In the hitherto existing Coronavirus Disease 2019 ( COVID-19 )pandemic era, physicians across the globe are reporting a large number of extrapulmonary manifestations of the SARS COV2 virus including acute liver injury. At the same time, there is emerging clinical evidence that individuals with advanced liver disease are at a higher risk of acquiring COVID 19 and have a poorer prognosis compared to normal healthy individuals. This raises many questions in the minds of individuals with liver disorders.
COVID -19 is an infectious respiratory illness primarily spread through respiratory droplets from an infected person’s or carrier’s cough or sneeze, direct contact with the person, or touching a surface or object used by the person which could have the droplets.
Most infected individuals experience mild to moderate respiratory symptoms and recover within a few weeks. However, since the first cases of Covid-19 were reported, several clinical investigators have reported abnormal liver function tests in these patients.
COVID-19 and acute liver injury
The proportion of abnormal liver tests in COVID19 patients is steadily increasing and is currently reported to be as high as 50%. A recent study by Yale University found a strong link between abnormal liver tests and the poor prognosis of COVID 19. This included individuals who had normal liver function tests in their prior annual checks.
The derangement of liver enzymes like alanine aminotransferase (ALT) and aspartate aminotransferase (AST) during infection is not uncommon and does not indicate irreversible damage to the liver. The exact mechanism of liver injury during coronavirus infection remains unclear. However, the major contributors are not just the virus, but also the drugs used in COVID management and the body’s immune-mediated inflammatory response to the infection.
How has COVID 19 affected patients with advanced liver disease?
In light of the recent clinical developments, patients with advanced liver disease have been categorised as extremely vulnerable. This list includes patients with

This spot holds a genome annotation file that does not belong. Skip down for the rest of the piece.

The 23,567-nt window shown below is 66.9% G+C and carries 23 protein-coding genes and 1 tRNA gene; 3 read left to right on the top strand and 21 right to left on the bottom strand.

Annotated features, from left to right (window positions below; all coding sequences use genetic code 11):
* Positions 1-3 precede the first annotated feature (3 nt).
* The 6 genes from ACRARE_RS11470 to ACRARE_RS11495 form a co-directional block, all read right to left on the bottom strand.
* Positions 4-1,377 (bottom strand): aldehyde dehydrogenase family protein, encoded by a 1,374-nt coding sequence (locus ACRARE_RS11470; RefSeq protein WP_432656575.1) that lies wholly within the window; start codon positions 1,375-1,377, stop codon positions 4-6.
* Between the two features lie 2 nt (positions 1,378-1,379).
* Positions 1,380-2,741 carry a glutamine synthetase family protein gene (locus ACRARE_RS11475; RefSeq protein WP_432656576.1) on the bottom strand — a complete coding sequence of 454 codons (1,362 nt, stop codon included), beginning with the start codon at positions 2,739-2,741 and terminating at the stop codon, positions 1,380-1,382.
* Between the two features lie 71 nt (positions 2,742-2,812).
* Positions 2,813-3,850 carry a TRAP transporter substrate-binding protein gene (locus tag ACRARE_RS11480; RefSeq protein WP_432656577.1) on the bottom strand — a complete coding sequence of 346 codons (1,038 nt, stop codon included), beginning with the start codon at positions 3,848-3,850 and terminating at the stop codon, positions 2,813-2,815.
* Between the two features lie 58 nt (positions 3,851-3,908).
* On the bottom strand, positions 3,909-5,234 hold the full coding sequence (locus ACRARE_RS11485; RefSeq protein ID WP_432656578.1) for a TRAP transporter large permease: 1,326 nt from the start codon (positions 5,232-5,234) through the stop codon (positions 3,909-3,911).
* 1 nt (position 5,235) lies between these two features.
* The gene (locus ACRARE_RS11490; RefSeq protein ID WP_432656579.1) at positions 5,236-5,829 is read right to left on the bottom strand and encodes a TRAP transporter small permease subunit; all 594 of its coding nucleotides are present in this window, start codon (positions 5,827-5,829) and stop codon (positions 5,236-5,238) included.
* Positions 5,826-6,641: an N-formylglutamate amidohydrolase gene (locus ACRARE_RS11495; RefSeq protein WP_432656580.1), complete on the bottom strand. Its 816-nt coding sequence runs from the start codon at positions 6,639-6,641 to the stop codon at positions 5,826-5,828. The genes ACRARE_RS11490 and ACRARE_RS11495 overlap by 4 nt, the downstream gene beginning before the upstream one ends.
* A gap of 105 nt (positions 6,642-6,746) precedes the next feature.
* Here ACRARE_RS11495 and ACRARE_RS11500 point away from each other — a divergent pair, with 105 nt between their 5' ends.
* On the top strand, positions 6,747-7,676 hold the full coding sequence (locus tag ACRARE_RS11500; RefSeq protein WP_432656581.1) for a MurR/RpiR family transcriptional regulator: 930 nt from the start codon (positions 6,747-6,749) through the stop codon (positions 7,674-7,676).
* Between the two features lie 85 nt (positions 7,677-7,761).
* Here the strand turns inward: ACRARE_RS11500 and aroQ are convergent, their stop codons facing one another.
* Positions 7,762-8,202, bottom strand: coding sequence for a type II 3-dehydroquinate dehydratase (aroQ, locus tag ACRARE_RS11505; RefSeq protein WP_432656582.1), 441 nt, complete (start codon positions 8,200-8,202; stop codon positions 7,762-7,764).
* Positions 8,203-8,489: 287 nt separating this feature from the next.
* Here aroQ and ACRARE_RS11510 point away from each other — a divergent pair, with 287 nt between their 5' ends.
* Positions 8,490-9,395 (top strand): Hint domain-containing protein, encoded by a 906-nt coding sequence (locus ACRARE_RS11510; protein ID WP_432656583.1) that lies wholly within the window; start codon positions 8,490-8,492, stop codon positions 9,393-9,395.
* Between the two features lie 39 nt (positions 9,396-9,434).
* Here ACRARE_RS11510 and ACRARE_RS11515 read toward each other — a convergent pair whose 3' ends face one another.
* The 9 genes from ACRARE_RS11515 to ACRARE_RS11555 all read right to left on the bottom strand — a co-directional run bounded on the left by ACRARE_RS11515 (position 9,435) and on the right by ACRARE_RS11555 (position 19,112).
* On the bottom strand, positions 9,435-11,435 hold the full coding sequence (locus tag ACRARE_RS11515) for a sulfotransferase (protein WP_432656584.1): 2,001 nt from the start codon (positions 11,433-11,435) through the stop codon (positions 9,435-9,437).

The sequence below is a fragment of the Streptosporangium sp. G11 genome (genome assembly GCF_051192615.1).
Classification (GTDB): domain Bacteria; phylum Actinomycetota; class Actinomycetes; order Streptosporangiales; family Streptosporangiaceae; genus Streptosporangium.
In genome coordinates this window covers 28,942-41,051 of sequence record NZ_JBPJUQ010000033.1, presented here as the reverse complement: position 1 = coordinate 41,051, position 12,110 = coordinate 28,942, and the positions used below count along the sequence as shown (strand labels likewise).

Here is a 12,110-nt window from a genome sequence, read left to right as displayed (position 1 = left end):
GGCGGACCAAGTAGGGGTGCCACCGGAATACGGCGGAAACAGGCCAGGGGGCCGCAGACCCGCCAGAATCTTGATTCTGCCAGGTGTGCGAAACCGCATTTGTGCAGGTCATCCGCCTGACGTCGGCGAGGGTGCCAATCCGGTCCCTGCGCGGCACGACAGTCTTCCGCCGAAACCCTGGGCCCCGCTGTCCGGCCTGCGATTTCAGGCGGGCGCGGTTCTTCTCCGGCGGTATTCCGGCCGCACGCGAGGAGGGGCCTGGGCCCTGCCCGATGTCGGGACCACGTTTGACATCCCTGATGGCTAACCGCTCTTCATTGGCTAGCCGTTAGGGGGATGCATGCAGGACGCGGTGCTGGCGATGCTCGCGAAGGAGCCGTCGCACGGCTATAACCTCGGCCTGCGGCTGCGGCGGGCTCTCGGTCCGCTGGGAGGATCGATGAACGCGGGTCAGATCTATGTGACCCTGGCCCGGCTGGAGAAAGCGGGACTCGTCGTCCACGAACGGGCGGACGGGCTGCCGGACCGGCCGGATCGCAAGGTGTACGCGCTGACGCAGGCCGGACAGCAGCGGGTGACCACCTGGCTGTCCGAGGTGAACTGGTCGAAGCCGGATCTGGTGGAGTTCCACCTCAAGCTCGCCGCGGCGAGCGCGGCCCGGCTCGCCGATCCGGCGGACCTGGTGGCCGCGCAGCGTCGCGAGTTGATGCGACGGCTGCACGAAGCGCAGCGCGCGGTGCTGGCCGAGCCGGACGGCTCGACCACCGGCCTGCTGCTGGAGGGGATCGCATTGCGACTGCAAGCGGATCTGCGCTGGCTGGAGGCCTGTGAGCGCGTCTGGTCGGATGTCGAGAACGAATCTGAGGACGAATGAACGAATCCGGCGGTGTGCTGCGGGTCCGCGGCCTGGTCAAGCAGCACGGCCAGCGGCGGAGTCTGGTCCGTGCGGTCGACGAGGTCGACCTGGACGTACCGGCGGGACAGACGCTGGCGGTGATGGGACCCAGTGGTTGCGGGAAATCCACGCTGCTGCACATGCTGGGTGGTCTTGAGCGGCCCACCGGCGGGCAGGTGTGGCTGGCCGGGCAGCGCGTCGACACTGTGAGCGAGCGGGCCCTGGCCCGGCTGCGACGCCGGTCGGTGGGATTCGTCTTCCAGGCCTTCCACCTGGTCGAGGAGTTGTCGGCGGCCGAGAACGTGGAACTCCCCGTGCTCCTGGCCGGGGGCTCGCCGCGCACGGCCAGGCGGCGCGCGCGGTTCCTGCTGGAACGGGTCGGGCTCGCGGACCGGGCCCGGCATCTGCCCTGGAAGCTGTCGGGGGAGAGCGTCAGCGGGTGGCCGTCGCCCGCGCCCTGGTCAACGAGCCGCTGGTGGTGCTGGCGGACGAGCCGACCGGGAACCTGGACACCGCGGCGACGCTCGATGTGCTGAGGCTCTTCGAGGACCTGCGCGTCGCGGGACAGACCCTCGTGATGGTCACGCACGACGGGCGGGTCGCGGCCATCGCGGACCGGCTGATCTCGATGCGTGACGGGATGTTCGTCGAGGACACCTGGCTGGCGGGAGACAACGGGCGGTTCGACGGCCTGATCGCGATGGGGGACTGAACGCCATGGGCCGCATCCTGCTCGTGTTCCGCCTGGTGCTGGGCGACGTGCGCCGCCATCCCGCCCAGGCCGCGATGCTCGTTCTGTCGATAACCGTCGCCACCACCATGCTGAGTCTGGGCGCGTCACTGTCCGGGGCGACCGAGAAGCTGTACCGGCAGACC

- Liver cirrhosis
- Ongoing or prior Hepatitis B or Hepatitis C infections,
- Liver cancer
- Immunosuppressant therapy
- Awaiting a liver transplant
About 40% of the patients who contract COVID-19 and prior advanced liver disease like cirrhosis have required hospitalization, intensive care, and had a poor prognosis including death.
The rate of death is higher in patients with liver disease and is reported to be around 3-4% worldwide as opposed to 1-2% in the general population with COVID-19.
The evidence might raise a lot of concerns in patients with liver disease. However, these results might not account for the asymptomatic and mild cases of COVID-19 who did not get tested. The data remains restricted to moderate and severe cases of COVID-19 that warranted a hospital admission and hence tested for liver injury. Those patients who stayed home and recovered from the disease are not a part of these reports.
What precautions should I take if I have ongoing liver disease?
Uncontrolled underlying diseases such as liver disorders can pose a greater risk during COVID 19 infection. Individuals with obesity and non-alcoholic fatty disease have a higher rate of metabolic risk factors such as hypertension and diabetes. These factors can aggravate the severity of the COVID-19 illness if they contract coronavirus.
Liver disease patients should continue the following as advised by their medical practitioner.
- Cessation of alcohol
- Regular exercise
- Maintain a healthy weight
- Eat nutritious food as advised by the nutritionist/doctor
- Continue all the medications prescribed by your doctor in the exact dosage
- Consult with the doctor should any symptoms of COVID-19 appear
- Continue regular appointments or seek alternative telemedicine visits with your doctor
Patients with advanced liver disease should follow extra precautions to shield themselves from the infection despite the lifting of the lockdown restrictions. The guidelines for the vulnerable population include
- Limiting contact with other people
- Regular exercise
- Maintaining social distancing when going out(6 feet)
- Wearing a protective mask
- Washing your hands regularly
What should I do about my ongoing medical care?
With the advent of the pandemic, the Liver India team has shifted its priorities to focus on life-saving therapies, rescheduling elective procedures to minimize the risk of infection, and continuing routine care of patients with advanced liver disease via remote technology.
More than two-thirds of the liver disease visits have been transferred to telemedicine. Remote consultation has aided in limiting the exposure to COVID-19 during hospital visits for patients with end-stage liver disease, hepatic or hepatobiliary cancer, post-liver transplant patients, and those requiring urgent diagnostic tests and interventions.
Provisions of home nursing and home visits by laboratory services for blood draws etc., especially for the individuals who fall under the vulnerable category have enabled uninterrupted medical care.
To schedule your telemedicine visit click here.